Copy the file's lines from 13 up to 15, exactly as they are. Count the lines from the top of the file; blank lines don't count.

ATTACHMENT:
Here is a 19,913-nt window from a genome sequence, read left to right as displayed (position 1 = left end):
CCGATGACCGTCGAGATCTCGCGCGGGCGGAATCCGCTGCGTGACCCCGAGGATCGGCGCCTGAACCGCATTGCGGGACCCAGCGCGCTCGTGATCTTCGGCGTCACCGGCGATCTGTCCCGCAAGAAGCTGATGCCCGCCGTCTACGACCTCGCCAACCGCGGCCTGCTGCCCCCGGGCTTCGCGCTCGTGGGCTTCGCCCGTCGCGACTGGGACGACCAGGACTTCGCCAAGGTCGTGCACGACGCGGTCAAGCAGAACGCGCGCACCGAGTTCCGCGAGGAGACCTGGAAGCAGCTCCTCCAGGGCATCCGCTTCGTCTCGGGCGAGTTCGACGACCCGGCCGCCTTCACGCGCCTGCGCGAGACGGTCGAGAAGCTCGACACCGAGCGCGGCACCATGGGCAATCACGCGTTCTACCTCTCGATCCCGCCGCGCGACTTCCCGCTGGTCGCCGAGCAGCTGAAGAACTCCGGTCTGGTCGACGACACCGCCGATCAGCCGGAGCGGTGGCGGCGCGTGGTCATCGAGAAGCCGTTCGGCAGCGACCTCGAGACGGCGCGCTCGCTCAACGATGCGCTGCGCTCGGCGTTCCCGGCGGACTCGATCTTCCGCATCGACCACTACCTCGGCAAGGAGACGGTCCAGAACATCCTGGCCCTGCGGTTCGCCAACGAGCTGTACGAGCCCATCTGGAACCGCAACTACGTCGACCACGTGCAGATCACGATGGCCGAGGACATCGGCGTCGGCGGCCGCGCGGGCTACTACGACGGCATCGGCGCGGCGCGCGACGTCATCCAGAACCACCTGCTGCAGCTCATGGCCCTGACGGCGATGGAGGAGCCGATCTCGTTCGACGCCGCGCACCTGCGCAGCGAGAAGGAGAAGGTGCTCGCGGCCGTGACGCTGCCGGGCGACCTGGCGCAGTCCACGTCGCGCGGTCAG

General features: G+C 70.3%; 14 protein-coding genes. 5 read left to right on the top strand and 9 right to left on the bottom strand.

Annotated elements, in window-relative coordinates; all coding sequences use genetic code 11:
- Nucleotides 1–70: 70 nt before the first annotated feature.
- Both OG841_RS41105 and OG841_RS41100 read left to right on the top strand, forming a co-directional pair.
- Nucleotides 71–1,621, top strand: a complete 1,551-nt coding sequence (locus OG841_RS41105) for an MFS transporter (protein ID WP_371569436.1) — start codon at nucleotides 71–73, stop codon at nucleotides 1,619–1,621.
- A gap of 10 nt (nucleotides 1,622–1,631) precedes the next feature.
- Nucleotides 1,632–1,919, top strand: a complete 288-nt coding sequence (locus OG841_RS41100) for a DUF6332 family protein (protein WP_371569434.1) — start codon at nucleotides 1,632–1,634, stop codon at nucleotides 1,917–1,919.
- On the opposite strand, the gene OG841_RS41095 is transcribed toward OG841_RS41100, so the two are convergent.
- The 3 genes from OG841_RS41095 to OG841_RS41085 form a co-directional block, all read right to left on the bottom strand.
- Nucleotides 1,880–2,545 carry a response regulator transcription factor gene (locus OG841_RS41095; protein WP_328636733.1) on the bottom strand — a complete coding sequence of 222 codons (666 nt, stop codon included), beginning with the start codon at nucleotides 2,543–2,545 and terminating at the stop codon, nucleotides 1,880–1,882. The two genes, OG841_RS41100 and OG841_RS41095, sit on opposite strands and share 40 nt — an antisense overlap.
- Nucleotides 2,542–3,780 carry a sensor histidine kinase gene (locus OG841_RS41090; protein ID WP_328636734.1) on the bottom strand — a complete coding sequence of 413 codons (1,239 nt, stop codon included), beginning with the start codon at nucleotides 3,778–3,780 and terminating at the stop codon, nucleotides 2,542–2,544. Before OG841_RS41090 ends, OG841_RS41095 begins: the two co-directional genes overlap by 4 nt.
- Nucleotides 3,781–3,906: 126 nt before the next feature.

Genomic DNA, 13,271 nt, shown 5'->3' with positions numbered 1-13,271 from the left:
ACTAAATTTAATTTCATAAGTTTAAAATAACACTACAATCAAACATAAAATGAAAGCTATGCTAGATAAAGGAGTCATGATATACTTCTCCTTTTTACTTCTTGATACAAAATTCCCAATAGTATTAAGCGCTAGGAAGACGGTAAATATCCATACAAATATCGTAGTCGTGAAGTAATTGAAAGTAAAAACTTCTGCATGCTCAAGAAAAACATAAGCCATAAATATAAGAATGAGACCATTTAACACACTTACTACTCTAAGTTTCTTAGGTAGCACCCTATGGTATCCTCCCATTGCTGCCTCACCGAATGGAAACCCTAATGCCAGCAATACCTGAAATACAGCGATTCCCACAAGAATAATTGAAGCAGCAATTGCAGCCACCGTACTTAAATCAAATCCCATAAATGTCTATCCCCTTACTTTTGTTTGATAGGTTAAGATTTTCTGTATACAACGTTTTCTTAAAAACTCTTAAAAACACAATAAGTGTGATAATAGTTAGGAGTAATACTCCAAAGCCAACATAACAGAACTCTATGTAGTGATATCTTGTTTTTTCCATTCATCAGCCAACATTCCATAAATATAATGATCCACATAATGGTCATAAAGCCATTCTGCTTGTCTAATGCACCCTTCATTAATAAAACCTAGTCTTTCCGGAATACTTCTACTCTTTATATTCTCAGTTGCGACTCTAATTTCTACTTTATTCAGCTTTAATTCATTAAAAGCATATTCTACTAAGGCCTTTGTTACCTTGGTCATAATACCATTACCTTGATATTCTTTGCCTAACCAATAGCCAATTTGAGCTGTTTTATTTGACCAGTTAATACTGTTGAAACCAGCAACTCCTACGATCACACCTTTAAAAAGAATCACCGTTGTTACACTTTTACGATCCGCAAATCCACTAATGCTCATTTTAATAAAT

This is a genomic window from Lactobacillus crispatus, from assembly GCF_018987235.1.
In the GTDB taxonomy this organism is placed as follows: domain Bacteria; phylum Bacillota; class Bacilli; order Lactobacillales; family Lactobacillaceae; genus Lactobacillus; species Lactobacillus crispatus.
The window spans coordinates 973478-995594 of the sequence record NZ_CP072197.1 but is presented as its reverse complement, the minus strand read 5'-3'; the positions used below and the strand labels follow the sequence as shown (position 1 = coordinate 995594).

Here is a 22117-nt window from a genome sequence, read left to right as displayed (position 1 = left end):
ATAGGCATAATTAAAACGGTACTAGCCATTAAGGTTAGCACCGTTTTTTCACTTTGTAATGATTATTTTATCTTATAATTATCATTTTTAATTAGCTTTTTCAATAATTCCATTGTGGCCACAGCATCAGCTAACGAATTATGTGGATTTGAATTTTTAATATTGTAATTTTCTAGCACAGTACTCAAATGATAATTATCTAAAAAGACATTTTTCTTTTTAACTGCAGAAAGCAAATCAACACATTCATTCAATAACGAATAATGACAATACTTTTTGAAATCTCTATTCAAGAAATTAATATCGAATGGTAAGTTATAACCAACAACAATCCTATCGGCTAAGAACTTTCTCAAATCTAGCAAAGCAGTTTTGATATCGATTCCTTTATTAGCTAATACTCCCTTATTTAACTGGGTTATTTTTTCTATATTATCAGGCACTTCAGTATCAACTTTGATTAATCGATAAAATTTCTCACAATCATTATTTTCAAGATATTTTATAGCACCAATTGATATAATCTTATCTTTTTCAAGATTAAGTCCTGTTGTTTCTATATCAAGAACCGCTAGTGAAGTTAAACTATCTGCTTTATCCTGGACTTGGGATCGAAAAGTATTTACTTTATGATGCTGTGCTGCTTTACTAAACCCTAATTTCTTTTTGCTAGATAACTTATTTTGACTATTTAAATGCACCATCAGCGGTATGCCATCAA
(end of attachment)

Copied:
- Nucleotides 2,542–3,780 carry a sensor histidine kinase gene (locus OG841_RS41090; protein ID WP_328636734.1) on the bottom strand — a complete coding sequence of 413 codons (1,239 nt, stop codon included), beginning with the start codon at nucleotides 3,778–3,780 and terminating at the stop codon, nucleotides 2,542–2,544. Before OG841_RS41090 ends, OG841_RS41095 begins: the two co-directional genes overlap by 4 nt.
- Nucleotides 3,781–3,906: 126 nt before the next feature.

Genomic DNA, 13,271 nt, shown 5'->3' with positions numbered 1-13,271 from the left: